So you want to be a forensic pathologist? Read part three of our comprehensive guide to getting ahead.
A career in forensic science appeals to those of us who have a natural curiosity, love to solve problems, understand the scientific method and have an affinity for history, mathematics or anthropology. Does this describe you? Are you on the edge of your seat when you watch CSI and NCIS? For those of you struggling to make a career decision before entering college, the paths to forensic anthropology, forensic pathology, forensic ecology or another branch of forensic science are both intriguing and rewarding. Still, specializing means identifying what you really want to pursue.
Doors opening doors: defining how you enter a profession
In the first in this series about career paths in forensic science, we discussed how a high school student might prepare by learning the basics in order to enter college or university prepared to specialize. Each branch of forensic science is based on science, mathematics, procedure and protocol. However, one branch in particular requires advanced degrees. The forensic pathologist, sometimes referred to as the medical examiner, demands a Medical Degree (MD) or MBBS in the UK and a Certificate of Specialization.
The doctor will see you now.
A forensic pathologist is the individual in all of the TV shows who, dressed in a doctor’s clean smock, leans over the autopsy table at the opened corpse, with its skin and bones pulled apart to reveal the damaged organs and the top of the skull removed to show the hematoma. If you have a squeamish stomach, you now know that this position is not for you — but if you still want to be involved in this aspect of crime-solving, look into forensic anthropology. If you enjoyed lab work in school, making chemicals change color and matching elements, try forensic chemistry.
The discipline of forensic pathology, simply put, is the investigation of human death, from a medical and legal perspective. The subjects who end up on the autopsy table will have met their end through tragic means: homicide, suicide and other unnatural causes. Each murder, each dead bystander, and each person who may or may not have taken his or her own life leaves different clues, and it is the job of the forensic pathologist not only to find all of the clues on a body, but also to determine what they mean.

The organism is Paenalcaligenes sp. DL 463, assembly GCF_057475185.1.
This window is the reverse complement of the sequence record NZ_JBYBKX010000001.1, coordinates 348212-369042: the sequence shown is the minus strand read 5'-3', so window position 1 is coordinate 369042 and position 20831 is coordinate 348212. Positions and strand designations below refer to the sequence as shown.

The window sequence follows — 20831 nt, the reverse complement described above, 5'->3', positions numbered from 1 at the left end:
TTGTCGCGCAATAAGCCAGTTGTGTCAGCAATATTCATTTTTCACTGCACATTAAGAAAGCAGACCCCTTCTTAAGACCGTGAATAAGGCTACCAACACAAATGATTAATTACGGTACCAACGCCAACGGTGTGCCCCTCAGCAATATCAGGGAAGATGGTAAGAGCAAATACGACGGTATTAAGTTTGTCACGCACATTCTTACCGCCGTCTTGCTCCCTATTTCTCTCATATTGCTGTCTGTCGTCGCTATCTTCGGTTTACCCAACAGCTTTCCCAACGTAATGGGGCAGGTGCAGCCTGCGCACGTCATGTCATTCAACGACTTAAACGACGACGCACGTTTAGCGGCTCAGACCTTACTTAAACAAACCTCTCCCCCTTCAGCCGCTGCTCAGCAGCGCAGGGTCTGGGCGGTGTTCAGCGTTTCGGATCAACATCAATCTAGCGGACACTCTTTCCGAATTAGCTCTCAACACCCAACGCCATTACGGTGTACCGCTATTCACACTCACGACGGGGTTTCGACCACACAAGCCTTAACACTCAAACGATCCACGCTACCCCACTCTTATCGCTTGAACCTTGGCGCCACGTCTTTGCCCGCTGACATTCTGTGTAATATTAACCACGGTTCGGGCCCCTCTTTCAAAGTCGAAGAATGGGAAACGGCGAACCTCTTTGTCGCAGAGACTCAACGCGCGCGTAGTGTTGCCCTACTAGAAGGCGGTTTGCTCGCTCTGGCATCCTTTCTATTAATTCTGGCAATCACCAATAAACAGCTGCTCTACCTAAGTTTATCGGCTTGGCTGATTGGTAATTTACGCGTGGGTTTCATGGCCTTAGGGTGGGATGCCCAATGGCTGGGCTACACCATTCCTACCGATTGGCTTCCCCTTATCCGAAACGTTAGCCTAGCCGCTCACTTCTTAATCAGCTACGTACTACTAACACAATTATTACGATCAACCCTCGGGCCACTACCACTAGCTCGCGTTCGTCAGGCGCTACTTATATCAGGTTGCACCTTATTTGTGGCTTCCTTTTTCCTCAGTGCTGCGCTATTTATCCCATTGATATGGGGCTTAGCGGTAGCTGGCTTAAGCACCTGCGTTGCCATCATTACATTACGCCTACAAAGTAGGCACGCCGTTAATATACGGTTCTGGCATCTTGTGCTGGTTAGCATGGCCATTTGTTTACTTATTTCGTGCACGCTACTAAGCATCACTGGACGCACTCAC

Recovering evidence in a body has to be done with finesse. Recovering a bullet slug which ricocheted around inside a body cavity, nicking organs and bones, must be recovered for ballistics examination and identification by another specialist. The pathway of damage through the organism is also important to solving a crime and must be preserved, even though organic material begins deteriorating moments after death. A skilled pathologist will not just pop an instrument into a bullet hole and dig around until a solid object can be recovered. That destroys the organic evidence.
Aside from autopsies and looking at soft tissue under a microscope, the forensic pathologist requires different skills than a medical doctor. They will ultimately be required to testify in court. Police procedure will become second nature, as well as filling out reports, observing chains of custody, meeting and comparing notes with criminologists and collecting and protecting evidence.
Forensic pathologists also find themselves consulting with other specialists in niche areas of medicine or forensics, such as cardiac pathologists, neuropathologists, forensic odontologists, blood spatter experts, ballistics experts and more. In some cases, they will interact with families of the victim, and help to determine or confirm an identity. The forensic pathologist is part of a team, and is tasked to solve crimes and puzzles that have resulted in mortality.
The pathologist’s journey.
The educational path to pathology is long — usually 13 to 15 years — before a graduate can enter the profession. Four years of college science and mathematics, anthropology and anatomy will get the ball rolling. Follow this with four years of medical school, and then a residency. Anatomic pathology residency requires four additional years, but if one was to combine that with clinical pathology, you must add a year to that. Once you have a moment to take and pass your exams with high marks, you will celebrate your accomplishments and get ready for the home stretch: one or two more years of a forensic pathology fellowship leading up to a specific forensic pathology board exam.
If you have lived up to your commitment, you will enjoy the rewards. You can apply for a position doing work that is fascinating, important and fast-paced.
The goal at the end of the autopsy table.
Depending on the skill and experience level, the geographic location, the size of the facility and the nature of the work, salaries can range from $60,000 per year in the US for a new graduate, up to $600,000 per year for a Chief Medical Examiner or Chief Consultant (one who has a bullet proof reputation in court and has undertaken hundreds, if not thousands of cases). The current median for forensic pathologists in the United States is $214,029. The very best, who have an outgoing personality and good communication skills, can add substantially to that amount by working as one of the corps of elite expert witnesses, who work on high profile cases around the world.
Your Turn: Intrigued by our article and want to pursue a career in forensic pathology? Tell us all about where you are in your career journey. Otherwise, share all your questions and comments below.